Green Bay entered the Week 6 Sunday night showdown with Houston at just 2-3, having blown a 21-3 halftime lead to Indianapolis Colts the previous week. The Texans were undefeated, boasted one of the league’s best defenses, and seemingly ready to make a statement on national television by taking down the mighty Packers. The reigning NFL MVP had something else in mind, however, throwing two touchdown passes in the first quarter to help his team jump out to a 14-0 lead. He would add four more in the next three quarters, tying the Green Bay single-game record with six touchdown passes, as the Packers would cruise to a convincing 42-24 victory. Rodgers finished with 338 yards and no turnovers, becoming just the fourth quarterback in NFL history to throw for more than 300 yards with six touchdowns and no interceptions in a game.
9. June 14: LeBron again with a flair for the dramatic
James finished with 32 points in a 100-96 Game 2 win over Oklahoma City in the NBA Finals. The sheer numbers were important, but they key plays came late. With 1:26 remaining, James hit a jumper from with four seconds left on the shot clock to open a five-point lead. On a 12-for-12 day from free throw line, James hit two freebies in the final seven seconds to put the game out of reach and the NBA title in the Heat’s sights.
10. May 8: Josh Hamilton punishes Baltimore pitching
Texas Rangers outfielder Josh Hamilton sandwiched a double between four home runs in his punishment on Baltimore pitching. Hamilton hit two homers and the double off Orioles starter Jake Arrieta. He then victimized Zach Phillips and Darren O’Day for a grand total of eight RBI. Hamilton raised his American League-leading batting average to .406 with his five hits and ended the day with 14 homers and 36 RBI, both tops in the American League at the time.
11. Aug. 2: Gabby Douglas becomes new gymnastics sweetheart
In addition to providing one of the most iconic photos of the London Olympics, the 16-year-old Douglas is on her way to being the next American sweetheart in gymnastics on par with Mary Lou Retton. Douglas became the first African-American to win the gold medal in the all-around event. Douglas took a narrow lead into the final event, but clinched her gold with a 15.033 score in the floor exercise.
12. Nov. 4: Rookie Doug Martin breaks out in Oakland
Martin, the No. 31 overall pick in April’s draft out of Boise State, entered the game in Oakland coming off of his best performance of his rookie season. He piled up 214 total yards and two touchdowns in Tampa Bay’s win in Minnesota the previous Thursday. Little did anyone know he would make that game seem minor, but that’s what happened as he piled up 251 yards on 25 rushing attempts in the Buccaneers’ Week 9 win against the Raiders. Besides posting the third-most rushing yards by a rookie in a game, Martin joined Mike Anderson as the only backs in NFL history with at least 250 rushing yards and four touchdowns in a single contest. Martin scored on runs of 70, 67, 45 and 1, making him the first back since 1940 to score on three runs of at least 45 yards in one game, according to the Elias Sports Bureau.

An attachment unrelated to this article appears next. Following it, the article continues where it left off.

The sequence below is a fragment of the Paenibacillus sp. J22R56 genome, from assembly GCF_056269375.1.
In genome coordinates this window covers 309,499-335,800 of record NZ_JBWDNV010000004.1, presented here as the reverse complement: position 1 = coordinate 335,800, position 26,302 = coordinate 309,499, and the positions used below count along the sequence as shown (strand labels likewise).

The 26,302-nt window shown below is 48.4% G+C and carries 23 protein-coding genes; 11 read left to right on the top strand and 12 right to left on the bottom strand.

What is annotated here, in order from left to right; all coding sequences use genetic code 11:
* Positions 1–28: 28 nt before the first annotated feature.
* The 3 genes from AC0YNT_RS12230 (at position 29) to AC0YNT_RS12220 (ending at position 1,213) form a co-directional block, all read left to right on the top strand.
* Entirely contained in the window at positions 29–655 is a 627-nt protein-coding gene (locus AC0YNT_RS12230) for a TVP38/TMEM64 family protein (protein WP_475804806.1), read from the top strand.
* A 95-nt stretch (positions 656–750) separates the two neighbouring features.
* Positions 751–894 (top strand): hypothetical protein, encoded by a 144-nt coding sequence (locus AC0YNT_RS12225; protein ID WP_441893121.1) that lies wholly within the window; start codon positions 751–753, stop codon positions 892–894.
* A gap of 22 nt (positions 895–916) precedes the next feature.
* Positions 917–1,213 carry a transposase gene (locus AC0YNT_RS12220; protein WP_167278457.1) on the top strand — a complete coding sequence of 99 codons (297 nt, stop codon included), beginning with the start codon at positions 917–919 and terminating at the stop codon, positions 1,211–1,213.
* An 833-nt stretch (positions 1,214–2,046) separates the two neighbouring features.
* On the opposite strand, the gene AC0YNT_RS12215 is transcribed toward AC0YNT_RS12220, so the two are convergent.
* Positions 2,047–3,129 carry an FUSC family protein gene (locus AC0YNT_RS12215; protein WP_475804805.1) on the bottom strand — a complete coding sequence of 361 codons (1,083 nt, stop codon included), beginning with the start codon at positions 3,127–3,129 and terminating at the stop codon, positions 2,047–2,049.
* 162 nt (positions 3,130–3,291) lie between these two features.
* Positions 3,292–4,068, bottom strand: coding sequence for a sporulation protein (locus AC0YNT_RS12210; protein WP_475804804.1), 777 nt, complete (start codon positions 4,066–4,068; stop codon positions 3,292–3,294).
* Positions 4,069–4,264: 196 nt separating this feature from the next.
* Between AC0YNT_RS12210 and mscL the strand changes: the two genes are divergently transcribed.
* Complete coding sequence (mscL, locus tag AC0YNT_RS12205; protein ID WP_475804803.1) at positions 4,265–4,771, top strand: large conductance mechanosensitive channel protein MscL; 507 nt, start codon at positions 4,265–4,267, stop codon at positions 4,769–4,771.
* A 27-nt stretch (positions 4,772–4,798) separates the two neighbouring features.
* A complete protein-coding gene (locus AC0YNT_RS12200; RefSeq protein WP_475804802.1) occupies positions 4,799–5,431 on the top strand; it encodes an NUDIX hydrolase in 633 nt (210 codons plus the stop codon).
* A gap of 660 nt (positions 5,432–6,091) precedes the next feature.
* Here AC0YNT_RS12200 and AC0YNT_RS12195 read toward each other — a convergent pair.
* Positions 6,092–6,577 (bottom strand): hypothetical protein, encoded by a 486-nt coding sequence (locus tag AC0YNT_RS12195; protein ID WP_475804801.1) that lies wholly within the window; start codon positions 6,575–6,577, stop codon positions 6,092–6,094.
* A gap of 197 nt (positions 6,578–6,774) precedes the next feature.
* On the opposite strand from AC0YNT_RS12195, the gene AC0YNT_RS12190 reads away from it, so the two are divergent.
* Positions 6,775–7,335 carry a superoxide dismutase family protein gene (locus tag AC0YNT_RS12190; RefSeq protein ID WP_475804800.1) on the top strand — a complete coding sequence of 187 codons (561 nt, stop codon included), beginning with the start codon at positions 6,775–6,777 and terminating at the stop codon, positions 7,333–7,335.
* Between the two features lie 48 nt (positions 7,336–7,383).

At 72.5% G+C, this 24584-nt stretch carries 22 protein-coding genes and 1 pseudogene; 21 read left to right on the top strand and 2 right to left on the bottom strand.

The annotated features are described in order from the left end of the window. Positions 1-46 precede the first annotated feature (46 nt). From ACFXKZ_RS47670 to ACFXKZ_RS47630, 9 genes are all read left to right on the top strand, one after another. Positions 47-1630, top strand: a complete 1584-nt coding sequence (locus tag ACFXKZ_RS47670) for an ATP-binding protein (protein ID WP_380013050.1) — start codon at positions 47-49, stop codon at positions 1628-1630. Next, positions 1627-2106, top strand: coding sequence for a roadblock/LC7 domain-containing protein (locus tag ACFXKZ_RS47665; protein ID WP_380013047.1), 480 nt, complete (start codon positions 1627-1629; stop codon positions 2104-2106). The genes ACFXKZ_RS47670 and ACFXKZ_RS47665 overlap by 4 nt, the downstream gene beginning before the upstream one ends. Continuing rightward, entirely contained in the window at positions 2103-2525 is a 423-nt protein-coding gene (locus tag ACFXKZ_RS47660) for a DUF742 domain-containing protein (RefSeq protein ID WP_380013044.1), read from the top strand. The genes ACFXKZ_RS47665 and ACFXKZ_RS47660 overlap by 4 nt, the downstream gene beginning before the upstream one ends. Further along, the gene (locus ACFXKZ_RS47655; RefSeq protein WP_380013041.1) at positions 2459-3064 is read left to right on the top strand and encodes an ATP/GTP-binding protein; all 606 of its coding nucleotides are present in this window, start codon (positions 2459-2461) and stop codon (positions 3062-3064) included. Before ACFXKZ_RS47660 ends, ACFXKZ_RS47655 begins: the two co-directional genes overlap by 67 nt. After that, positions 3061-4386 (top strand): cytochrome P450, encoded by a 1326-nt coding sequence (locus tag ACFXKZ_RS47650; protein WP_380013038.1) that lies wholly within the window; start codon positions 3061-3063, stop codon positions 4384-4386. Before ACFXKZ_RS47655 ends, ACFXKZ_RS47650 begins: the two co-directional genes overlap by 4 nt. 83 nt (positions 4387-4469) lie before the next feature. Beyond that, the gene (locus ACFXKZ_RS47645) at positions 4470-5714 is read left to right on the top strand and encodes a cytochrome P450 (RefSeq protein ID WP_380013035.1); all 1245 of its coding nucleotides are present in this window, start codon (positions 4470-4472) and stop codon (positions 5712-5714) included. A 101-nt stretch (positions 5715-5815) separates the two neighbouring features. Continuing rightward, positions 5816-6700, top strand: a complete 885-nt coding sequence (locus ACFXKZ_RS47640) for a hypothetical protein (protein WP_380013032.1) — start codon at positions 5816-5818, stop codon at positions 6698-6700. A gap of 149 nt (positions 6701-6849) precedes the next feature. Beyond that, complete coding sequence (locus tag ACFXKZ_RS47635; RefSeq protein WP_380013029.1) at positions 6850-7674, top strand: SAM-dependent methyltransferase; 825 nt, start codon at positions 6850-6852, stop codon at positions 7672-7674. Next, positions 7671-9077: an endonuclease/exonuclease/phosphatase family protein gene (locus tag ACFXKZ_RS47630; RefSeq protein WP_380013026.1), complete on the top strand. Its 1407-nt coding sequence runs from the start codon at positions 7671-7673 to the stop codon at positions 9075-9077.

13. Aug. 12: Rory McIlroy at the PGA Championship
Call it the Snore by the Shore. Twenty-one years after the Ocean Course at Kiawah Island brought the world's greatest players to their knees at the 1991 Ryder Cup in the famed "War by the Shore," Rory McIlroy turned the tables on Pete Dye's seaside creation at the PGA Championship, subduing the Ocean Course and an elite field in winning his second major championship in two years. In posting 13-under and winning by eight strokes, McIlroy reprised his eight-shot win at the 2011 U.S. Open, becoming the first player in golf history to earn his first two major wins in such dominant fashion. Glory's Last Shot was Rory's personal showcase, as he destroyed the recent trend of late collapses with a textbook display of major championship golf — fairways, greens and made putts, with a few successful scrambles thrown in.
14. Oct. 10: Jarvis Jones’ party in Jacksonville
The Georgia linebacker took over a handful of games this season, but few were as impressive -- and important to the Bulldogs’ season -- as his effort against Florida. Jones finished with 13 tackles, three sacks and 4.5 tackles for a loss in the 17-9 win over the Gators, which ended up clinching the SEC East for the Bulldogs. One of his two forced fumbles poked the ball away from Gators tight end Jordan Reed in the red zone, ending Florida’s final scoring chance.
15. Sept. 22: Manti Te’o’s grief and joy
The same week Te’o’s grandmother and girlfriend died, the Notre Dame linebacker had his best game of the season against Michigan. Te’o finished with eight tackles and intercepted Michigan’s Denard Robinson twice.
Update: Deadspin reports Te'o's girlfriend was a hoax